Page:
Skip to main content

Sender Authentication

📄️ SPF

SPF (Sender Policy Framework) is a simple email validation protocol designed to detect email spoofing. It is a security measure that is used to prevent unauthorized use of a domain name in email messages. SPF works by verifying that an incoming email message is coming from an IP address that is authorized by the domain owner. This is done by checking the message's source IP address against a list of authorized IP addresses that is published in the domain's SPF record in the DNS. If the source IP address of the email message is not listed in the domain's SPF record, the receiving email server can reject or flag the message as potentially fraudulent. This helps to reduce the risk of phishing and other types of email-based fraud and abuse.

📄️ ARC

Authenticated Received Chain (ARC) is a protocol for email authentication that is used to establish a chain of trust between email domains. It is designed to provide a way for email receivers to authenticate the domain of the sender of an email message, even if the message has been forwarded multiple times. The ARC protocol works by adding a new header to an email message that contains information about the authentication status of the message at each hop along its delivery path. This header is then used by email receivers to validate the authenticity of the message and determine if it is trustworthy. By using ARC, email receivers can have greater confidence in the authenticity of an email message, even if it has been forwarded multiple times or passed through multiple email servers.


DMARC (Domain-based Message Authentication, Reporting & Conformance) is an email authentication protocol that provides a mechanism for email receivers to determine if incoming messages are legitimate and were sent from authorized sources. It allows a sender's domain to publish a policy that specifies how email receivers should handle messages that fail SPF and/or DKIM authentication checks. The DMARC policy is stored in a specially-formatted TXT record in the domain's DNS records, and email receivers can use this information to decide whether to accept, reject, or flag an incoming message based on the results of SPF and DKIM checks. DMARC also provides a reporting mechanism that enables the sender to receive feedback on how their messages are being handled by email receivers. This feedback can be used to improve the accuracy and effectiveness of SPF and DKIM configurations, as well as monitor for potential abuse of the sender's domain.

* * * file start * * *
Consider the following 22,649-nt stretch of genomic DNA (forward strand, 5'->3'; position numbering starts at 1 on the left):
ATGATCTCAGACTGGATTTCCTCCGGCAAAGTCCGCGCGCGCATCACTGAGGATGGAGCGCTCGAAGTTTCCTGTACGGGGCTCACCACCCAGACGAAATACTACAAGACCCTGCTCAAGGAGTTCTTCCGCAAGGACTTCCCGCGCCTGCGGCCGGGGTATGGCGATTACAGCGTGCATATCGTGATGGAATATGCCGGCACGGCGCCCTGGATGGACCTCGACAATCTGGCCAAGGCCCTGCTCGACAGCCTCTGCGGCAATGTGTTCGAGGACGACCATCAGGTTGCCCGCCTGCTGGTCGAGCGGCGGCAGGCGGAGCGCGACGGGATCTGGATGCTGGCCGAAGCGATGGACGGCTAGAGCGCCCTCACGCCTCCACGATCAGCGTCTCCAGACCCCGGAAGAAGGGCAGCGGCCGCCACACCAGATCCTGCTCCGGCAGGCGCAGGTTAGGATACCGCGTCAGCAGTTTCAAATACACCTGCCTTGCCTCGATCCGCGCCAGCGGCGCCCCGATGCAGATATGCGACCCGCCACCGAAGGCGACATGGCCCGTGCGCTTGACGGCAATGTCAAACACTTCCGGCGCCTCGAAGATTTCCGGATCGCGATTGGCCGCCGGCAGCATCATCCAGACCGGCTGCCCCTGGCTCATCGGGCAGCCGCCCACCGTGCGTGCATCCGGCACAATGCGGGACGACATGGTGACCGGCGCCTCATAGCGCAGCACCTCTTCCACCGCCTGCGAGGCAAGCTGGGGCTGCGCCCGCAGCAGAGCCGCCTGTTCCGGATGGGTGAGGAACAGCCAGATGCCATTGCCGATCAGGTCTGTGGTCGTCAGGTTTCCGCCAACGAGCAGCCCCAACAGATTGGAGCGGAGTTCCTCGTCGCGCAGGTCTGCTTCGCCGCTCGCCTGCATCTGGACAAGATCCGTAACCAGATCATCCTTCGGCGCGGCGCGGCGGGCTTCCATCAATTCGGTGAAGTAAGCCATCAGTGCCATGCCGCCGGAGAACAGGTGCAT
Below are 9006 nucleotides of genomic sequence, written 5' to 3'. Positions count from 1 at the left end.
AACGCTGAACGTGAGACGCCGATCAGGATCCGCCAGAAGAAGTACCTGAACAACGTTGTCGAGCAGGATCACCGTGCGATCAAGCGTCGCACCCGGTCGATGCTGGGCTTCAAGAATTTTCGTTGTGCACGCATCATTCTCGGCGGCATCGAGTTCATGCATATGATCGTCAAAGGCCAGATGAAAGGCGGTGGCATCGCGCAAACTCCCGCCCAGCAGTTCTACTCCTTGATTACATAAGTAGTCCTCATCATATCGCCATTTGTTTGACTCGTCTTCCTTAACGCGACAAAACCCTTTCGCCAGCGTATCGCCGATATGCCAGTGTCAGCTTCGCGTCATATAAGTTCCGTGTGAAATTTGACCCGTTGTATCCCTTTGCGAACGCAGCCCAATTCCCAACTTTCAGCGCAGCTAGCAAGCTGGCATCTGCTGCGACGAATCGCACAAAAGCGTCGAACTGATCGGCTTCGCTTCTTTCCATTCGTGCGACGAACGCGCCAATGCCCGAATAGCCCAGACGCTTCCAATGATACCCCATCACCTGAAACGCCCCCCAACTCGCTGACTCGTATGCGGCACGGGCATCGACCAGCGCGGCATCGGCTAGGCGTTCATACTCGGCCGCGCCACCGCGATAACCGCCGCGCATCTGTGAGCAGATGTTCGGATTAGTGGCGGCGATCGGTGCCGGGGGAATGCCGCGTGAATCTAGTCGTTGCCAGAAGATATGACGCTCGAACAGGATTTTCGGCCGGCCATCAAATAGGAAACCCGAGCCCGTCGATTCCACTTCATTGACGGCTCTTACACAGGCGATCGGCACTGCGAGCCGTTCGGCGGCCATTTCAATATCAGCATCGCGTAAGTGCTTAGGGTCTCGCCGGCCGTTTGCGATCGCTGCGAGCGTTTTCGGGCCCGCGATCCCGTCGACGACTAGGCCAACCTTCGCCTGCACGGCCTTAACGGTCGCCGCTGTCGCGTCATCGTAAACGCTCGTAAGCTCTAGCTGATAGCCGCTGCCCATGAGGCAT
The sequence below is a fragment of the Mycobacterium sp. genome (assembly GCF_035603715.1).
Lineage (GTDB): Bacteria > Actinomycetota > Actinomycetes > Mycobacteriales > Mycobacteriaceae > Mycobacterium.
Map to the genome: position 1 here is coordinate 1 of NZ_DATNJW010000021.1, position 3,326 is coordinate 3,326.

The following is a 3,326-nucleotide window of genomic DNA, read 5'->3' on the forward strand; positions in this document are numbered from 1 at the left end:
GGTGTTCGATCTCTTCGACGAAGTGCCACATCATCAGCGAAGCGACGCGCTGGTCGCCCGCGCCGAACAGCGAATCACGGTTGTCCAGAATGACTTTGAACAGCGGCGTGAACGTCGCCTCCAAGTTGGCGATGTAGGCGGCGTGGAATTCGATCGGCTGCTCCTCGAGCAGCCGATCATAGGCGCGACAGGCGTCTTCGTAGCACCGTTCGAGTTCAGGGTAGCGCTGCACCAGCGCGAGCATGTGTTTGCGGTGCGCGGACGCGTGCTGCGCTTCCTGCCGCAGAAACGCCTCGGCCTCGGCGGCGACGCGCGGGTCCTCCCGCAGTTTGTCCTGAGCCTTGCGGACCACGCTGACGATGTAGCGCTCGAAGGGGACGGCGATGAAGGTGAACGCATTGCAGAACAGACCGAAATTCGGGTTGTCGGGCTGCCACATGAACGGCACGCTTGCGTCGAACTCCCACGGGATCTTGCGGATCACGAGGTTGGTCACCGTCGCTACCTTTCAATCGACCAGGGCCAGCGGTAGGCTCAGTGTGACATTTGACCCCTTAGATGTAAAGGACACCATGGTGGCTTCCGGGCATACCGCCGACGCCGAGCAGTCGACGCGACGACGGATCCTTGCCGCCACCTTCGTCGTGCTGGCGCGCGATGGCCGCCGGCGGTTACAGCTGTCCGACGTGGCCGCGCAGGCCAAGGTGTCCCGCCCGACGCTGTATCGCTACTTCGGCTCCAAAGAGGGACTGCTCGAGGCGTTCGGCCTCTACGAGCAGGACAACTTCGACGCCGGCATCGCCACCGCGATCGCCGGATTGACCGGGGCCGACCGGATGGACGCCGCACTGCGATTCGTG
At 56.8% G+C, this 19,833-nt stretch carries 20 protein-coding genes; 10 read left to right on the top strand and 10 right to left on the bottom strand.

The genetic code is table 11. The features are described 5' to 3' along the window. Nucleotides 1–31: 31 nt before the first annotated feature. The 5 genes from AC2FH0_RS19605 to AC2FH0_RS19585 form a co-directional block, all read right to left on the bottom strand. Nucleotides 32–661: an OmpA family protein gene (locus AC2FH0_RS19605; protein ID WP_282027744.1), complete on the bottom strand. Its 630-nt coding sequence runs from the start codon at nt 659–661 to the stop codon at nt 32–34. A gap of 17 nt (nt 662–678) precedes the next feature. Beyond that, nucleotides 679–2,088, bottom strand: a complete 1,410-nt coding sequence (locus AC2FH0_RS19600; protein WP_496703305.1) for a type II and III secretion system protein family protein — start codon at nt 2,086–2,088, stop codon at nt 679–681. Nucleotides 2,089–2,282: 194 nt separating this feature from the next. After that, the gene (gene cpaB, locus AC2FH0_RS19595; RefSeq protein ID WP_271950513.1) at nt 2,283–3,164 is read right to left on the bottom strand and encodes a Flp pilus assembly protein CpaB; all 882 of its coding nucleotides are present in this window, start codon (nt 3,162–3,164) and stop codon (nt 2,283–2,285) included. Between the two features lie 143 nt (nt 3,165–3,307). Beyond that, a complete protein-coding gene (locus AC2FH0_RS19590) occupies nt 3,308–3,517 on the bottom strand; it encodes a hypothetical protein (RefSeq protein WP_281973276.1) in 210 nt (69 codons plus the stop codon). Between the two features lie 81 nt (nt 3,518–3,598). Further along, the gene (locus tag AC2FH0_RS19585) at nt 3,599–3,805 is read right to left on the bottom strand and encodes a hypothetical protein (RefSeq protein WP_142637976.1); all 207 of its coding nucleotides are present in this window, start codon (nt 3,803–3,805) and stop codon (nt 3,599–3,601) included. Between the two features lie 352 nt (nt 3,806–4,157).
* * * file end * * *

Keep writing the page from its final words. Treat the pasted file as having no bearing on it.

📄️ Reverse IP

Reverse IP verification is a security mechanism used in SMTP to validate the authenticity of the connecting client's IP address. In reverse IP verification, the SMTP server performs a reverse lookup of the connecting client's IP address to see if it matches the hostname provided by the client in the EHLO or HELO command. If the reverse lookup does not match the hostname provided by the client, the SMTP server can reject the connection as a precaution against malicious actors attempting to disguise their IP address in order to send spam or perform other malicious activities. By enabling reverse IP verification in Stalwart SMTP, administrators can help ensure that incoming SMTP connections are legitimate and prevent the server from being used to send unwanted or harmful messages.

📄️ Report Analysis

Stalwart SMTP has the ability to automatically analyze incoming DMARC, DKIM, SPF, and TLS reports that are sent by other domains, which eliminates the need for manual intervention and saves time and effort for the system administrator. In case any TLS or message authentication issues are found, an event is recorded in the log file or sent to OpenTelemetry. By turning reports into actionable events, system administrators can quickly detect and respond to configuration errors and any instances of abuse, such as spam or phishing, which helps to maintain the integrity of the email system.